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Maintenance? do you do yours?

lvquestpaddlerlvquestpaddler Posts: 410
edited July 2011 in The hub
I'm fairly practical, my old man was a mechanic and I do every aspect of my own bike maintenance, nothing I won't tackle. My boss has a £2.5k BMC(Wiggle) and brought it into work the other day saying he had problems with the gears. I had a look at it and was stunned to see how bad things were. He said he couldn't get it into the largest chainring, had adjusted the screws at the rear derailleur but it hadn't helped....!
He'd messed with the B screw adjuster......how he could mentally link the RD to the FD I have no idea. I re adjusted that, set his gears at the back yet something wasn't right. The rear derailluer was loose so I had to tighten that on to the hanger, redo the gears then sort the front mech out. The cable had pulled through slightly so got that fixed, gears all back to top performance. Then I noticed the play in the headset and sorted that. At that point I was wondering how folk manage if they can't do these things themselves?! Expensive shop service? He did an event last year and with a wheel change at transition to slicks, claimed the brakes were rubbing which is why he lost so much time on the second stage. He bought the wheels that week and never even fitted them prior to the event. when he realised they were rubbing he removed the caliper...why he couldn't just slacken the two bolts and recentre the caliper on the disc is beyond me.
Oh, and his seatpost is in back to front.....

You really couldn't make it up could ya!!!!

Posts

  • KaiseKaise Posts: 2,498
    its when you see guys with there forks on the wrong way around that you get worried

    then they spout a load of tosh saying it gives "better brake modulation" and feels "smoother"


    you have to wonder about some people!
  • nicklousenicklouse Posts: 50,675 Lives Here
    You really couldn't make it up could ya!!!!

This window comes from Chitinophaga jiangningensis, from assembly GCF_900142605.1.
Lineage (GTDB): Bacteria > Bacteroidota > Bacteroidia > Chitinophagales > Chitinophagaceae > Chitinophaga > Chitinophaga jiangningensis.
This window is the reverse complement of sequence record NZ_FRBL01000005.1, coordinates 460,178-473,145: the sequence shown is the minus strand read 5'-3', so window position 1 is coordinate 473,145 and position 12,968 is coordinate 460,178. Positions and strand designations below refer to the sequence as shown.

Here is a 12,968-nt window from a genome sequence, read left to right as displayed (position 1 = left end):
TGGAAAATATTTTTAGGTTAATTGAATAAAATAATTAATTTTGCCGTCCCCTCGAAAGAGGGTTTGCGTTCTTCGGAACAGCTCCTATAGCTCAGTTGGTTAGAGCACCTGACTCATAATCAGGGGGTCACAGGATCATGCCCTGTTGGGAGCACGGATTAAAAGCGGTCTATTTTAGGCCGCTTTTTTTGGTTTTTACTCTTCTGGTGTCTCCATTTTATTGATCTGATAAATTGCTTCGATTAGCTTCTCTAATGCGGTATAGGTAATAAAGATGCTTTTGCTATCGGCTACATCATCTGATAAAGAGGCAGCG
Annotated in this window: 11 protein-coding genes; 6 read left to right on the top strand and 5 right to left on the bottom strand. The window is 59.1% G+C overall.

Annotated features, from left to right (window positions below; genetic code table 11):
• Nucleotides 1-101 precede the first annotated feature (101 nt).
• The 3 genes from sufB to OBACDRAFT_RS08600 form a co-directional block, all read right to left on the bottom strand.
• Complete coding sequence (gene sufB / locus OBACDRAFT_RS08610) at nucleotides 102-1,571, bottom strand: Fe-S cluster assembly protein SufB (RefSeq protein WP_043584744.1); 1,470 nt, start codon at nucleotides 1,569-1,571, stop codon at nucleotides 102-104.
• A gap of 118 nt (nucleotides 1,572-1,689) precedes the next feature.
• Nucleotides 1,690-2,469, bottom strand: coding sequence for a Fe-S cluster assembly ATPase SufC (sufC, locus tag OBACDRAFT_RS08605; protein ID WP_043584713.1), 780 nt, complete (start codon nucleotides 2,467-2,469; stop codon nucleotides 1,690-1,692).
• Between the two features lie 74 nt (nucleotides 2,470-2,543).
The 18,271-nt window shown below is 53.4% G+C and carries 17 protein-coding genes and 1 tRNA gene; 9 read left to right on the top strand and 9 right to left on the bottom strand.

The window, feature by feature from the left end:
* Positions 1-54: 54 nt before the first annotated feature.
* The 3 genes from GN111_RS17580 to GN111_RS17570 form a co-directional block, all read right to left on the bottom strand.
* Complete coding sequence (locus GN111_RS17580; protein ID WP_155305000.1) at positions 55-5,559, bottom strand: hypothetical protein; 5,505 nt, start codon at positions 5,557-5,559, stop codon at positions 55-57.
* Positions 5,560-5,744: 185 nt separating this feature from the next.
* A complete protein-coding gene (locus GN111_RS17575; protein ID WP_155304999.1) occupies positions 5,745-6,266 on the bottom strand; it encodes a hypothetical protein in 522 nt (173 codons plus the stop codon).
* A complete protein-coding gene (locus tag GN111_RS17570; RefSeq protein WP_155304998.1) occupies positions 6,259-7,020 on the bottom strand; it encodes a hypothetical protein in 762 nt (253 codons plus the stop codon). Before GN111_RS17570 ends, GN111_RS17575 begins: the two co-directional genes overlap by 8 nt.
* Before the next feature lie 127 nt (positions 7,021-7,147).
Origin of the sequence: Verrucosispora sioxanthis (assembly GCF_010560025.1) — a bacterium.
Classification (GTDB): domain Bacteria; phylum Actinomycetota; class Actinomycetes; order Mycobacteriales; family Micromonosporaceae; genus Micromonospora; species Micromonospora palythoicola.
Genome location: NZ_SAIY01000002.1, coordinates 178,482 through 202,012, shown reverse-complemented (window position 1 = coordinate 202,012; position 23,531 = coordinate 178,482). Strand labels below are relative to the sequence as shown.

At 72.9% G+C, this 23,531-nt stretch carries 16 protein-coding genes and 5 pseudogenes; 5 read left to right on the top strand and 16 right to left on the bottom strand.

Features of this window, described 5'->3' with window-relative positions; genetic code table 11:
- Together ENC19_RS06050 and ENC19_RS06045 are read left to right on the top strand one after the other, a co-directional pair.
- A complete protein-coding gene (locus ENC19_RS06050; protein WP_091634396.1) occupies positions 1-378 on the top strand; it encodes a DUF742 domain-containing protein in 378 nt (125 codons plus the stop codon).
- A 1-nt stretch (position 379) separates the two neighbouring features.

oh you could.
    "Do not follow where the path may lead, Go instead where there is no path, and Leave a Trail."
    Parktools :?:SheldonBrown
  • AnonymousAnonymous Posts: 79,667
    Well, my good fellow, whilst I also share your enthusiasm for doing almost all my own maintenance, apart from wheel building, or pressing bearings, for which I do not have the proper tools, I feel that we should appreciate and encourage those who do not take such a pro-active role to their bike maintenance skills.
    These people will bring work to us and to fine, upstanding local bike shops, and whilst undertaking repairs for them, we can practice, and further master our skills.
  • TuckerUKTuckerUK Posts: 369
    Well, my good fellow, whilst I also share your enthusiasm for doing almost all my own maintenance, apart from wheel building...for which I do not have the proper tools...

    You don't own a frame and a spoke key?

    It's all I use (OK, and some trimmed cable ties to check axial & radial runout). Might not be the wheel builder's dream workshop, but all the wheels I've built so far have been good, even my own wheels that have to cope with 16 stone! I just follow Sheldon Brown's guide.
    "Coming through..."
  • AnonymousAnonymous Posts: 79,667
    TuckerUK wrote:
    Well, my good fellow, whilst I also share your enthusiasm for doing almost all my own maintenance, apart from wheel building...for which I do not have the proper tools...

    You don't own a frame and a spoke key?

    It's all I use (OK, and some trimmed cable ties to check axial & radial runout). Might not be the wheel builder's dream workshop, but all the wheels I've built so far have been good, even my own wheels that have to cope with 16 stone! I just follow Sheldon Brown's guide.
    Good evening, good sir.
    I do indeed have a spoke key, and regularly repair my own wheels, but I do not build my own wheels. The problem you see is that one of the most important tools is patience, or as we foreigners call it "mynadd (pronounced mynath)". And that is something I do not profess to owning.
    So, rather than spend an inconsiderably sum of monies on a wheel-bulding and truing gauge, I made the judgement call that I would prefer to divert such funds towards a talented wheel-buildage professional.
    Luckily, i am well served by masters of the spoke, and the few wheel builders I rely on have neer let me down.
  • cooldadcooldad Posts: 32,599
    I get called on regularly at work to sort something out. Don't mind, I normally get a box of chocs or something as a thank you.
    Last bike was the MD's commuter, new but he was about to take it back as it wasn't shifting. Quarter turn on the barrel adjuster, problem solved and he's a happy MD.
    Obviously as far as he is concerned it was a highly technical job that required massive skill, fast reflexes, and the master touch of a safecracker.
    I don't do smileys.

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    Parktools
  • Yeah, wheelbuilding sod that for a lark, ok I'm not that good then! I don't mind doing it, get some satisfaction sorting these things out but for on the fly repairs while out you do need to have some knowledge. A girl I go out cycling with now and again never even carries any kit/tubes whatsoever. (she probably does when alone but cons me into carrying it when we're out knowing I'll fix hers...!)
    Yeah, the LBS's must hate us types!
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